PBS’s frontline public relations investigative program specializes in reminding us of things we’d rather forget. A three-part dive into climate change begins on Tuesday, this potential killer of species that has recently taken a back seat to more traditional scourges such as disease and war.
Titled The Power of Big Oil, the weekly mini-series focuses on denying climate change as it is practiced and paid for by the fossil fuel industry – especially Exxon Mobil and Koch Industries – along with its business allies and increasingly policy makers. . In addition, it is a story more depressing than revealing why nothing has been done about the existential crisis we have been aware of for at least four decades.
Indicators of our visual understanding and anxiety are well known, including the testimony of climatologist James Hansen from 1988 before Congress, the Kyoto and Paris agreements, the documentary “Inconvenient Truth” and increasingly frightening UN reports. The answer that Frontline meticulously outlines – a disciplined, coordinated campaign of disinformation and obscurity that began in the industry and was adopted by conservative political groups – is less well known, but has always been obvious.
Part of the campaign is public, a series of talk chapters on television and publications and promotional materials in prominent publications (including The New York Times) that do not deny absolute global warming, but present it as the nightmares of eggheads that attract attention. Behind the scenes, Big Oil-paid undercover lobbying groups are putting pressure on key politicians at key times – whenever it seems that the United States can pass legislation that affects their profits.
One lesson the show offers, almost in passing, is how the refusal to accept the reality of climate change precluded the broader attacks on science – and knowledge in general – that were to characterize the Trump years and Covid’s response. 19 pandemic. The successful but lonely battle waged by the oil and gas industry is joined wholeheartedly by Republican politicians as they see climate change and the specter of unemployed miners and drillies combine with their efforts to demonize President Barack Obama and radicalize conservative voters. . At this point, the fig leaf of the scientific debate falls away and pure emotion takes over.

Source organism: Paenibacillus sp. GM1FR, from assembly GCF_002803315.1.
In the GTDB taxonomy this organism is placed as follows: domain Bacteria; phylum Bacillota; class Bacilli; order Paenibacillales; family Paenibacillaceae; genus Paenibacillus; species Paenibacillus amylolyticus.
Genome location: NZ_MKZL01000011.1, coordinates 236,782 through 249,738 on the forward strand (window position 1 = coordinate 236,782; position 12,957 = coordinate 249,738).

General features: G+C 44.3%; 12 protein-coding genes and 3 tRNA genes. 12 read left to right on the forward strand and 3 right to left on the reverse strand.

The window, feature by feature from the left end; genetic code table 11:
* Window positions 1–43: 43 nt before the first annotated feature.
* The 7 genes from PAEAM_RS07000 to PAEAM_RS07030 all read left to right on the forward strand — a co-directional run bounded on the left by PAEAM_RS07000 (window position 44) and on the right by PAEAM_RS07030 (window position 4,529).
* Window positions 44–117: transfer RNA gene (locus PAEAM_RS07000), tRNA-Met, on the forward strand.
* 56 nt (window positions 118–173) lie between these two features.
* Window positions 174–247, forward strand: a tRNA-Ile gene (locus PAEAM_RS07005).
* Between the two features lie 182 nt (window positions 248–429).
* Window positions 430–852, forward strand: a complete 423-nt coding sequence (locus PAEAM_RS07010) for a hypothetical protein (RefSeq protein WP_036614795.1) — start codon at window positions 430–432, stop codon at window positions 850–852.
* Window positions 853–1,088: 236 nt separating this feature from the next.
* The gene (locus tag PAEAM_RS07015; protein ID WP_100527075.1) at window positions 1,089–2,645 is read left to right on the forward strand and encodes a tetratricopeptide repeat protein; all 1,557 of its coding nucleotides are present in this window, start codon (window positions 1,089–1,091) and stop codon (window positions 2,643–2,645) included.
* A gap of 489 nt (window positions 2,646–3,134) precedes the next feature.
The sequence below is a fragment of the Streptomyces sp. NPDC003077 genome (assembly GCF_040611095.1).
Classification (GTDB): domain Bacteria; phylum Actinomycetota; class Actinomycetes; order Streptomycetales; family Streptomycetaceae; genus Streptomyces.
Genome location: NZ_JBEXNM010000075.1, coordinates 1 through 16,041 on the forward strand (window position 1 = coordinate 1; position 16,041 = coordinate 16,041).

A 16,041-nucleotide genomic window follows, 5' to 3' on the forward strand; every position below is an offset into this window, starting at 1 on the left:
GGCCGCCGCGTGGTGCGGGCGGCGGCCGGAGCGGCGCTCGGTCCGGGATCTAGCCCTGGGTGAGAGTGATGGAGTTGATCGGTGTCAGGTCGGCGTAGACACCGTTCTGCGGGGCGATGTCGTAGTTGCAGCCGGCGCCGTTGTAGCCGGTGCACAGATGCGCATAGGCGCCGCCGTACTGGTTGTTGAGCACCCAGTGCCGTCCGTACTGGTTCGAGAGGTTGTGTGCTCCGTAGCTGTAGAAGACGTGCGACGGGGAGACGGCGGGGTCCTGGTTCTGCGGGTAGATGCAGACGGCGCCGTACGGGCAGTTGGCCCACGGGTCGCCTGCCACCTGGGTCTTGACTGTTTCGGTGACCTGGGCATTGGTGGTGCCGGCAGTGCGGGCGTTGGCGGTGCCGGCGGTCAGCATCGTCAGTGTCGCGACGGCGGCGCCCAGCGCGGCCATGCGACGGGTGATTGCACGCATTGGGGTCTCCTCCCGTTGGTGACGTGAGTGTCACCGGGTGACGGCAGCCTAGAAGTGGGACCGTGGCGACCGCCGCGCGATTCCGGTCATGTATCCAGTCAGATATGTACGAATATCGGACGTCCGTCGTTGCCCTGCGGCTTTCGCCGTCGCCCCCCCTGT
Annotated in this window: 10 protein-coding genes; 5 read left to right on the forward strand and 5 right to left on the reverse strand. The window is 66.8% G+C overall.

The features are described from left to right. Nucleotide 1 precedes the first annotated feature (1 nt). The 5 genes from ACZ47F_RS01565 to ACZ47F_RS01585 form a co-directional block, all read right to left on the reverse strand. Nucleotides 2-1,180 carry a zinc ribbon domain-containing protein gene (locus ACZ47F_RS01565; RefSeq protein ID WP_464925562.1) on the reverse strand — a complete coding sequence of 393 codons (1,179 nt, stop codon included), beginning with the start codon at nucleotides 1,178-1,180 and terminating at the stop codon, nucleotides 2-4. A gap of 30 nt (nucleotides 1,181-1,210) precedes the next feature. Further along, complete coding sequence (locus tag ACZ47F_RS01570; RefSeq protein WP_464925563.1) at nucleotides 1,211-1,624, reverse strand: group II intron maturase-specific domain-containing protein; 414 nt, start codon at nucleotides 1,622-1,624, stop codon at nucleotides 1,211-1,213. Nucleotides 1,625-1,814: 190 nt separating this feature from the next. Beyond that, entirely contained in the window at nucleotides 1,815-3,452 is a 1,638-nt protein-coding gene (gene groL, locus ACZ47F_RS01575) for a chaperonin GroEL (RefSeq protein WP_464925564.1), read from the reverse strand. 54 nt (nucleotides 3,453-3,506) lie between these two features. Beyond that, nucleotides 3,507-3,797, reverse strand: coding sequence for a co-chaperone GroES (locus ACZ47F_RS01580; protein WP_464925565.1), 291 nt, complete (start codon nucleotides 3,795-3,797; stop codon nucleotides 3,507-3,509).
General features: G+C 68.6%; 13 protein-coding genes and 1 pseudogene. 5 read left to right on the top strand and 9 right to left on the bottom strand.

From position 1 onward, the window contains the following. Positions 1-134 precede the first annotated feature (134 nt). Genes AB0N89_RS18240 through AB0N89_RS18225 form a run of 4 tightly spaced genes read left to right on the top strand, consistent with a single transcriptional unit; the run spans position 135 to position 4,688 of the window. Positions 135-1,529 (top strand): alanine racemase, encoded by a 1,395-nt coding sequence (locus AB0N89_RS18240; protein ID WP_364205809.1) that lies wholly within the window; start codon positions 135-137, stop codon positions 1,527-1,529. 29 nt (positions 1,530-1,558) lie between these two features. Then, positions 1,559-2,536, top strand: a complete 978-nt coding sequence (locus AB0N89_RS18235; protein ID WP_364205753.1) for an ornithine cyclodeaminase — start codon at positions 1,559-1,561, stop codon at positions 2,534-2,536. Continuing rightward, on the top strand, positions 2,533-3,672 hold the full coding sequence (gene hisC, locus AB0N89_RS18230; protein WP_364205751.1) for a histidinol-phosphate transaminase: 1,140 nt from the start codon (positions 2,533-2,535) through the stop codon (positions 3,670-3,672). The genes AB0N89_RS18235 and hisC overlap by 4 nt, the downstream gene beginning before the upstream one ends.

And the bigger lesson of the program is about the cunning manipulation of emotions. From the outset, it is clear that the oil industry’s campaign was not to persuade us on a scientific basis, but to use the basic human desire to avoid taking difficult, awkward actions. Finding political cover to continue to make huge profits was troubling and surprisingly easy.
Frontline is trying to add some dramatic tension to this sad story in several ways. One is prosaic and on the nose: when there is a need for a transition or just an injection of sensation, the program throws a montage, I told you, of forest fires, hurricanes and floods.
The other is more engaged and also more frustrating. Lobbyists, media consultants, researchers and politicians who have been involved in questioning climate change are testifying and then offering varying degrees of apology – a series of aha moments whose sincerity is suspicious and also meaningless. “Yes, I wish I hadn’t been a part of it, looking back.” “I would have taken a different path.” “I can tell people to say, ‘You’re a traitor.’
(They will not escape the attention of some viewers that the people who can think are, without exception, middle-aged white men.)
As the infantry offer their mea culpas, the program quietly notes people and organizations that have refused to appear or comment, including Koch Industries and Lee Raymond and Rex Tillerson, Exxon Mobil’s CEOs during the “lost decades” when the action could have been are taken to limit carbon emissions. Exxon Mobil offers a statement saying that its public statements have always been “in line with the current understanding of basic climate science” – an understanding she has made as much as anyone else.
The “power of big oil” does not offer comfort; it ends hastily with the environmental changes undertaken by President Donald Trump and the energy crisis now facing the Biden administration over the Russian war in Ukraine. The last note is one with predictable pathos: a professor whose work facilitated the growth of fracking – and thus extended the life of the fossil fuel industry – wonders “what the hell” his grandchildren will have to pay. If they watch, it is doubtful that they will have much sympathy.